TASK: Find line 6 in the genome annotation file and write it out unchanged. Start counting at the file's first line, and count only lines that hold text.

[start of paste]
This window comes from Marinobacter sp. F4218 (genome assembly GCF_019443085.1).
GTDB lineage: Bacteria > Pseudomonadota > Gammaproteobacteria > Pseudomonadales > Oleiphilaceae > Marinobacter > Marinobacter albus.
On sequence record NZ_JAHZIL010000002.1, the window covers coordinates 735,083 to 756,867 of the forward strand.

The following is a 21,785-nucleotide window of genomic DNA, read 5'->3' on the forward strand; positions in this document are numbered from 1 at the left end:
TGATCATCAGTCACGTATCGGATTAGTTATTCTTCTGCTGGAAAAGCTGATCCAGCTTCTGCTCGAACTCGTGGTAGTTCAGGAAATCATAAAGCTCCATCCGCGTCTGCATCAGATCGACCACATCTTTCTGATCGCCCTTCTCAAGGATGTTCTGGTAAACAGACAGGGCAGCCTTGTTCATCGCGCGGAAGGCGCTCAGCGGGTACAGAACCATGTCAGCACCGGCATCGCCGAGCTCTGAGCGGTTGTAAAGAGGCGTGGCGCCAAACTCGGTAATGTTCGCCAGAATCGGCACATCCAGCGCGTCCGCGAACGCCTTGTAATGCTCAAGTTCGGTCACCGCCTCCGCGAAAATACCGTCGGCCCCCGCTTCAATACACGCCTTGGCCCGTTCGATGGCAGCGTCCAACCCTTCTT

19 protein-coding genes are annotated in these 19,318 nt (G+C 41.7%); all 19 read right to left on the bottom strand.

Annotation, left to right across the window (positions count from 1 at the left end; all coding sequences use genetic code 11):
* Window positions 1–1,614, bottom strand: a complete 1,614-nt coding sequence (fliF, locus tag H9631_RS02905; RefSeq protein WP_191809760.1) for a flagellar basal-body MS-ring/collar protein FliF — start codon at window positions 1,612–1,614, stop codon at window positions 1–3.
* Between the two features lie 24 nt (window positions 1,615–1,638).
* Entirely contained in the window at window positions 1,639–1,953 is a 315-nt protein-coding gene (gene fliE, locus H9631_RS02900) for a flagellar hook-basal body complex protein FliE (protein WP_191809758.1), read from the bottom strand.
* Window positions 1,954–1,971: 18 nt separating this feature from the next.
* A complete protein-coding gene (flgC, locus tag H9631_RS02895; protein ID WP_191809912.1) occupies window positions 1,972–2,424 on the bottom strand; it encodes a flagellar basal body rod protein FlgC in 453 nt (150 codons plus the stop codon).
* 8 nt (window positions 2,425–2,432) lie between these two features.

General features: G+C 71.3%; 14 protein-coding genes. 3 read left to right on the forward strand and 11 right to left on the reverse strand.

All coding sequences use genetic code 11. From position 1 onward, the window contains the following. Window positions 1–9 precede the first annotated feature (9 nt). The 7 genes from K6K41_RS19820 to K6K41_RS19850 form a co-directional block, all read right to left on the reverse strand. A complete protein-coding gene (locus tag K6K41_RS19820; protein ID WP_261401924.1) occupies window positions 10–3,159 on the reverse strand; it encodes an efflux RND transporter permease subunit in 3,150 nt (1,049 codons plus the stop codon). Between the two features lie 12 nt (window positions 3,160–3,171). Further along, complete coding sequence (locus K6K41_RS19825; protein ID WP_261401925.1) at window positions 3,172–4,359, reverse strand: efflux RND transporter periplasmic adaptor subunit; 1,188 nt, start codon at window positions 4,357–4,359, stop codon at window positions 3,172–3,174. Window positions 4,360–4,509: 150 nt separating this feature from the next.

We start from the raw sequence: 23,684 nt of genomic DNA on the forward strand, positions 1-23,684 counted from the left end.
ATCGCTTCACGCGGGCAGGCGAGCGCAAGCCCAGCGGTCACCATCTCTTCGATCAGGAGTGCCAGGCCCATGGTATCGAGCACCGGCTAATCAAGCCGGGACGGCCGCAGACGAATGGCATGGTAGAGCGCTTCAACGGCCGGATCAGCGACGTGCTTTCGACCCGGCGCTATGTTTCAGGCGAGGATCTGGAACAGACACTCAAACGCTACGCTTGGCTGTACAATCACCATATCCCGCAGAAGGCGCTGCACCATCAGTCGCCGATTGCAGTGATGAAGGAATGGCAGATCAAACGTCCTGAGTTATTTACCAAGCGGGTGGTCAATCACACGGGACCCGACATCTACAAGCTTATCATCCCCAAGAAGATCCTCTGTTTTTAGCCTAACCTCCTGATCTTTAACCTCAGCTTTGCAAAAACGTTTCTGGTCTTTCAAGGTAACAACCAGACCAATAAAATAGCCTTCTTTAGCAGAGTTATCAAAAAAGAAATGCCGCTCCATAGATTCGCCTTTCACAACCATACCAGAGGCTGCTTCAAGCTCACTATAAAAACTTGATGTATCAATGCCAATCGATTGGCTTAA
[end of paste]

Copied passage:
19 protein-coding genes are annotated in these 19,318 nt (G+C 41.7%); all 19 read right to left on the bottom strand.